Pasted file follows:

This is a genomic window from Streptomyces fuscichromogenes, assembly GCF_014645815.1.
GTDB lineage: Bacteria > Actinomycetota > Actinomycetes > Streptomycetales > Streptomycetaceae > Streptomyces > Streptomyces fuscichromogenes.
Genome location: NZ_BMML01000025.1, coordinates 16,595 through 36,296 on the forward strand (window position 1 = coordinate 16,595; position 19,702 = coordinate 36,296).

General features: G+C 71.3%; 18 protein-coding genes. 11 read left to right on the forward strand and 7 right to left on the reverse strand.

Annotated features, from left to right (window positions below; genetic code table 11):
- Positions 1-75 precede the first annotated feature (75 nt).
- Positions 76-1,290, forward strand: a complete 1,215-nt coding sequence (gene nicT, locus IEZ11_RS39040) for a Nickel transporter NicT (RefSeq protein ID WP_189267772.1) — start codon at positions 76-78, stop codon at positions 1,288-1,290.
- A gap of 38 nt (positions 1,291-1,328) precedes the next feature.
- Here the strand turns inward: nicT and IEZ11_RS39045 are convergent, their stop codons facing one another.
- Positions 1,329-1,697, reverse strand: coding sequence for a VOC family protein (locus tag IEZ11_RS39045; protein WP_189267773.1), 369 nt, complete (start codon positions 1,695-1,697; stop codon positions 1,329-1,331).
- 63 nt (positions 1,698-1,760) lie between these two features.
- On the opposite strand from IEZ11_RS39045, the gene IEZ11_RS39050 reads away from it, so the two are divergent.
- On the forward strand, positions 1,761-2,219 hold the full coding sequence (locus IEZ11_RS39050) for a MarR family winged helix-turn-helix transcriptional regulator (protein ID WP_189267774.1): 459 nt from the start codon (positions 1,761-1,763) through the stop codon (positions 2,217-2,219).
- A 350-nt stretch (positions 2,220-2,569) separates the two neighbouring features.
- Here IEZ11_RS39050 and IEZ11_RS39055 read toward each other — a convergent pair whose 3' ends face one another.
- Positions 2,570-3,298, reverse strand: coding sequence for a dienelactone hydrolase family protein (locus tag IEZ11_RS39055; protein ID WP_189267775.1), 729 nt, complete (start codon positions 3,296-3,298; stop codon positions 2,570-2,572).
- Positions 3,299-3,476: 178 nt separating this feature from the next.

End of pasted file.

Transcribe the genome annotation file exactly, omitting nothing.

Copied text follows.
This is a genomic window from Streptomyces fuscichromogenes, assembly GCF_014645815.1.
GTDB lineage: Bacteria > Actinomycetota > Actinomycetes > Streptomycetales > Streptomycetaceae > Streptomyces > Streptomyces fuscichromogenes.
Genome location: NZ_BMML01000025.1, coordinates 16,595 through 36,296 on the forward strand (window position 1 = coordinate 16,595; position 19,702 = coordinate 36,296).

General features: G+C 71.3%; 18 protein-coding genes. 11 read left to right on the forward strand and 7 right to left on the reverse strand.

Annotated features, from left to right (window positions below; genetic code table 11):
- Positions 1-75 precede the first annotated feature (75 nt).
- Positions 76-1,290, forward strand: a complete 1,215-nt coding sequence (gene nicT, locus IEZ11_RS39040) for a Nickel transporter NicT (RefSeq protein ID WP_189267772.1) — start codon at positions 76-78, stop codon at positions 1,288-1,290.
- A gap of 38 nt (positions 1,291-1,328) precedes the next feature.
- Here the strand turns inward: nicT and IEZ11_RS39045 are convergent, their stop codons facing one another.
- Positions 1,329-1,697, reverse strand: coding sequence for a VOC family protein (locus tag IEZ11_RS39045; protein WP_189267773.1), 369 nt, complete (start codon positions 1,695-1,697; stop codon positions 1,329-1,331).
- 63 nt (positions 1,698-1,760) lie between these two features.
- On the opposite strand from IEZ11_RS39045, the gene IEZ11_RS39050 reads away from it, so the two are divergent.
- On the forward strand, positions 1,761-2,219 hold the full coding sequence (locus IEZ11_RS39050) for a MarR family winged helix-turn-helix transcriptional regulator (protein ID WP_189267774.1): 459 nt from the start codon (positions 1,761-1,763) through the stop codon (positions 2,217-2,219).
- A 350-nt stretch (positions 2,220-2,569) separates the two neighbouring features.
- Here IEZ11_RS39050 and IEZ11_RS39055 read toward each other — a convergent pair whose 3' ends face one another.
- Positions 2,570-3,298, reverse strand: coding sequence for a dienelactone hydrolase family protein (locus tag IEZ11_RS39055; protein ID WP_189267775.1), 729 nt, complete (start codon positions 3,296-3,298; stop codon positions 2,570-2,572).
- Positions 3,299-3,476: 178 nt separating this feature from the next.